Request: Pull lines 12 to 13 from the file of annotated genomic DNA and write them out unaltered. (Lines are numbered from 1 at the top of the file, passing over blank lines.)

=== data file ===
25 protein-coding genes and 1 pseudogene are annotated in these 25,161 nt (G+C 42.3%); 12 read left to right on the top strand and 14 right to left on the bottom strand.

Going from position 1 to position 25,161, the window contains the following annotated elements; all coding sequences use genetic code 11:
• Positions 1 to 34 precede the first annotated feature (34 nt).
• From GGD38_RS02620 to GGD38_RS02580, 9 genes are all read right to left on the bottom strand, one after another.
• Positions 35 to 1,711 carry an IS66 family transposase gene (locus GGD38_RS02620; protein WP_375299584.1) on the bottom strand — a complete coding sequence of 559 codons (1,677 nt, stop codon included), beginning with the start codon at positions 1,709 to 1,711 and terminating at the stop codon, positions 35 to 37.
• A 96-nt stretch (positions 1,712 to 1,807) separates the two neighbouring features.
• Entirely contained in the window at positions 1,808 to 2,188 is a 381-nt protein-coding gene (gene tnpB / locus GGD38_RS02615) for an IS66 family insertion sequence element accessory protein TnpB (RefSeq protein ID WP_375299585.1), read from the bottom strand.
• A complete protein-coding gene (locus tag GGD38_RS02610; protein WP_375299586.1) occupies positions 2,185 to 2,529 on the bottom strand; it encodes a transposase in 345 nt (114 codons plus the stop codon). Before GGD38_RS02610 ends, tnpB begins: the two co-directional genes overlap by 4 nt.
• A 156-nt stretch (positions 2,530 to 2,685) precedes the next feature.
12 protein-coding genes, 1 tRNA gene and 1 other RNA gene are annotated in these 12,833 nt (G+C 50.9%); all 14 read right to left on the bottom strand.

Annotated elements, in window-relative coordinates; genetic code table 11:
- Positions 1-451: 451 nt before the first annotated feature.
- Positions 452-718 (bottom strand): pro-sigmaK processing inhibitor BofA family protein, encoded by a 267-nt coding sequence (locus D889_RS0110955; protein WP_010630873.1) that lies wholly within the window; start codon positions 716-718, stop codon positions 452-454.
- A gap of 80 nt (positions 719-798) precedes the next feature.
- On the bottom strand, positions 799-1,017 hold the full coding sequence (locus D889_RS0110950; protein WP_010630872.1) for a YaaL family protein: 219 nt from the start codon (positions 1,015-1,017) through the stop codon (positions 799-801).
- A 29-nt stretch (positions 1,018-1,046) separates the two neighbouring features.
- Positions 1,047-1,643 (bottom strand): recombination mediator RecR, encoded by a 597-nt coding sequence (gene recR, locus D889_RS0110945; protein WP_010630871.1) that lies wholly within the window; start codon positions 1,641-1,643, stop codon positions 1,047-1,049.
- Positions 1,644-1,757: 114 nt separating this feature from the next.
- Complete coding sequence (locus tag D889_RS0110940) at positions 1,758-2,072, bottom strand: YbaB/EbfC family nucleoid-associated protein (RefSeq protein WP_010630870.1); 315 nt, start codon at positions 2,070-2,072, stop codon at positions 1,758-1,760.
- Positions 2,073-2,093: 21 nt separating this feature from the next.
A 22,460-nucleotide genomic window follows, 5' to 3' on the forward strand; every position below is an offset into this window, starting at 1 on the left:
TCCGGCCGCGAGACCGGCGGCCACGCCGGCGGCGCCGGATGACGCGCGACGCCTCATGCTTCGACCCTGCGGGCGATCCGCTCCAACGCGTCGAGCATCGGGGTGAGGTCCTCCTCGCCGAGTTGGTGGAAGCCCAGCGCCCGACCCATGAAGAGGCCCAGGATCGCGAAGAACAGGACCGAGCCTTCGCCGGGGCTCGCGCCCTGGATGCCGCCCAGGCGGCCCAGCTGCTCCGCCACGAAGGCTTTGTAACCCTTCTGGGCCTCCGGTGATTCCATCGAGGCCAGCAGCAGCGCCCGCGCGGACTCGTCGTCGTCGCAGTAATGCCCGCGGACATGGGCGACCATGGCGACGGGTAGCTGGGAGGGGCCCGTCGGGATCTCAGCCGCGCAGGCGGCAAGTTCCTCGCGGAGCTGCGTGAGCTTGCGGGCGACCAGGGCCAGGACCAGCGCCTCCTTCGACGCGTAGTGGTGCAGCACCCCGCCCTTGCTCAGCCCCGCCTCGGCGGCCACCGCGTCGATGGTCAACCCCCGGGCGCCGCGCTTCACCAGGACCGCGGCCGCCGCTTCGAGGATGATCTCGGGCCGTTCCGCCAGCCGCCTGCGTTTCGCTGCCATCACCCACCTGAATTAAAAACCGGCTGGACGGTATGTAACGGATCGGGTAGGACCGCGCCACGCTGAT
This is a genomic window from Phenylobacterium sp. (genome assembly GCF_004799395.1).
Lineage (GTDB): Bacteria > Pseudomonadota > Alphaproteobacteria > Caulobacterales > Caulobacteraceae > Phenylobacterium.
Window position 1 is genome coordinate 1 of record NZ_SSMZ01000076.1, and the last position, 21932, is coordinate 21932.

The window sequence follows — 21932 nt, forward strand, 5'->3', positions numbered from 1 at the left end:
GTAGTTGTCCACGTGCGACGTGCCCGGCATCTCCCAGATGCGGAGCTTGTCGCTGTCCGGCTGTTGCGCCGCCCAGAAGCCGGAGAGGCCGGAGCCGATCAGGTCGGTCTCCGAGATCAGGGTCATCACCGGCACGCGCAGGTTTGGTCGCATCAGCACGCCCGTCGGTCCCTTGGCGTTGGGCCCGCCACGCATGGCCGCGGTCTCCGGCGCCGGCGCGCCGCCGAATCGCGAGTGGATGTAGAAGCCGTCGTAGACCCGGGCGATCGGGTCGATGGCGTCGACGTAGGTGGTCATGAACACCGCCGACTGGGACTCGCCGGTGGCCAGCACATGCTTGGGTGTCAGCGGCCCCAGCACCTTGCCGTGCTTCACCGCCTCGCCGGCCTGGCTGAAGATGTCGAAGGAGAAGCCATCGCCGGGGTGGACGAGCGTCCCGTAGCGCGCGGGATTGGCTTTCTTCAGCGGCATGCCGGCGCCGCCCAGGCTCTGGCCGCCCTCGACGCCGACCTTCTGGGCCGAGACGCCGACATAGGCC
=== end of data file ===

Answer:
- Positions 1-451: 451 nt before the first annotated feature.
- Positions 452-718 (bottom strand): pro-sigmaK processing inhibitor BofA family protein, encoded by a 267-nt coding sequence (locus D889_RS0110955; protein WP_010630873.1) that lies wholly within the window; start codon positions 716-718, stop codon positions 452-454.